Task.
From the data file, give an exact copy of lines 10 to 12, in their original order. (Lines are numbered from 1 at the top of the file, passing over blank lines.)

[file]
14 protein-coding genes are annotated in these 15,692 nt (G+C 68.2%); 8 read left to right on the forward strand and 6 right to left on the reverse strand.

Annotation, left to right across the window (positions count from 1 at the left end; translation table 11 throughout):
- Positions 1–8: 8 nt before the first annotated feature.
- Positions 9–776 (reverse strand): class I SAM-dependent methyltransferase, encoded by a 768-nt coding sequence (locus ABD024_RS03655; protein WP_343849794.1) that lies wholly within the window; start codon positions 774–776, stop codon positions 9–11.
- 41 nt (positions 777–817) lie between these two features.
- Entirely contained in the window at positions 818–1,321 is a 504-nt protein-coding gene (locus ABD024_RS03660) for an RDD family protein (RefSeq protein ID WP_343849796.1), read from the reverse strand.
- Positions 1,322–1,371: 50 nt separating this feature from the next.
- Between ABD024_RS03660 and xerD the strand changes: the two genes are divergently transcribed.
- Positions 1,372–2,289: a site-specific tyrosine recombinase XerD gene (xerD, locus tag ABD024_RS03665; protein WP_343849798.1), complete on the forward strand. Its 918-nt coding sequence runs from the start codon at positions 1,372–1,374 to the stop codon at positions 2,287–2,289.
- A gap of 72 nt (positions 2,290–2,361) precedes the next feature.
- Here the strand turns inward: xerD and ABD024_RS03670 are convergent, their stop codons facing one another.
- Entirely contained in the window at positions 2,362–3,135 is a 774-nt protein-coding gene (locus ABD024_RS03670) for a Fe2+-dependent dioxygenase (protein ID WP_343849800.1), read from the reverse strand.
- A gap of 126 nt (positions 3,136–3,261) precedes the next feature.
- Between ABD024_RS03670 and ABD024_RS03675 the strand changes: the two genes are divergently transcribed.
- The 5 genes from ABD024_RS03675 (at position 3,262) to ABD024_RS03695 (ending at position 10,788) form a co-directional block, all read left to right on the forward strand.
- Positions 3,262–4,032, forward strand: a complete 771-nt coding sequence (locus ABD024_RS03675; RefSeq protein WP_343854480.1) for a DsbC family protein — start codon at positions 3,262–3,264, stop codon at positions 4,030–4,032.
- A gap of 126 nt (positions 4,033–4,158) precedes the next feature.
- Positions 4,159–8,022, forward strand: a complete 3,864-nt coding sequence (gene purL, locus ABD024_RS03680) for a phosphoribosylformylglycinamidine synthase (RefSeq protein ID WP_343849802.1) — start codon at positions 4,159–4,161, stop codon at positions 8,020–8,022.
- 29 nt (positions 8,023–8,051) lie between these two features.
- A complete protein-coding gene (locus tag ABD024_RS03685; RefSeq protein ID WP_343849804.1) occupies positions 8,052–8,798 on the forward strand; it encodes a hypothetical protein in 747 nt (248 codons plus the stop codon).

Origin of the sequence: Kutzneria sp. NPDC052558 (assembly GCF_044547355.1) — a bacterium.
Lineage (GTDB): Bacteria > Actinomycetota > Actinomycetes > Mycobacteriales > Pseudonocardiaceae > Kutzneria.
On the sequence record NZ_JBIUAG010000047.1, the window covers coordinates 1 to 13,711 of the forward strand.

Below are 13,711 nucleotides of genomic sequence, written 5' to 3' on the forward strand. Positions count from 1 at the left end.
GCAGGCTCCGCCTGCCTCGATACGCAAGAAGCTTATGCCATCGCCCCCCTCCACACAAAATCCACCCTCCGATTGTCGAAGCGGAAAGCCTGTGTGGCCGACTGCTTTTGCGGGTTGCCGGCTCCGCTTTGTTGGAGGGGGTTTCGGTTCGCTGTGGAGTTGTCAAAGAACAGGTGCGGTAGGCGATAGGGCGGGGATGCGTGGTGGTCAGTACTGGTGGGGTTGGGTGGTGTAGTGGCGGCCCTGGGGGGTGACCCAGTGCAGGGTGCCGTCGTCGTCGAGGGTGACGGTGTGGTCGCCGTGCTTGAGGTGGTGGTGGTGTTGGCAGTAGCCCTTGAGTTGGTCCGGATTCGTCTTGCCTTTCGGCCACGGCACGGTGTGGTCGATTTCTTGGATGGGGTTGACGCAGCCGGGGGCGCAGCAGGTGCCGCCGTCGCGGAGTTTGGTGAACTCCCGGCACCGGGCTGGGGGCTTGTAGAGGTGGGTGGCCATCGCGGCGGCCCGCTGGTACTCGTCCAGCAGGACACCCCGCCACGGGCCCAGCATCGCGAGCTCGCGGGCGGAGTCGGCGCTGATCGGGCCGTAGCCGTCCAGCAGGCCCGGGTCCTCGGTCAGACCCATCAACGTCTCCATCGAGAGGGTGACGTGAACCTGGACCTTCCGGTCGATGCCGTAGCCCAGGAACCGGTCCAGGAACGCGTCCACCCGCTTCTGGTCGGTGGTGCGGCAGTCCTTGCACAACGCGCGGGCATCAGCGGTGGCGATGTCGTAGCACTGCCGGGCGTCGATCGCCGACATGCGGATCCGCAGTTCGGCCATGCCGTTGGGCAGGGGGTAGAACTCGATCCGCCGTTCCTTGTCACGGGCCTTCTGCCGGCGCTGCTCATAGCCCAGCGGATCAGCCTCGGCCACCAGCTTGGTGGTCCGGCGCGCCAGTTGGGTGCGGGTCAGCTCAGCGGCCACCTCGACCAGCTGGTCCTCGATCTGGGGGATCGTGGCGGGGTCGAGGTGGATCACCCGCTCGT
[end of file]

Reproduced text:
- A gap of 72 nt (positions 2,290–2,361) precedes the next feature.
- Here the strand turns inward: xerD and ABD024_RS03670 are convergent, their stop codons facing one another.
- Entirely contained in the window at positions 2,362–3,135 is a 774-nt protein-coding gene (locus ABD024_RS03670) for a Fe2+-dependent dioxygenase (protein ID WP_343849800.1), read from the reverse strand.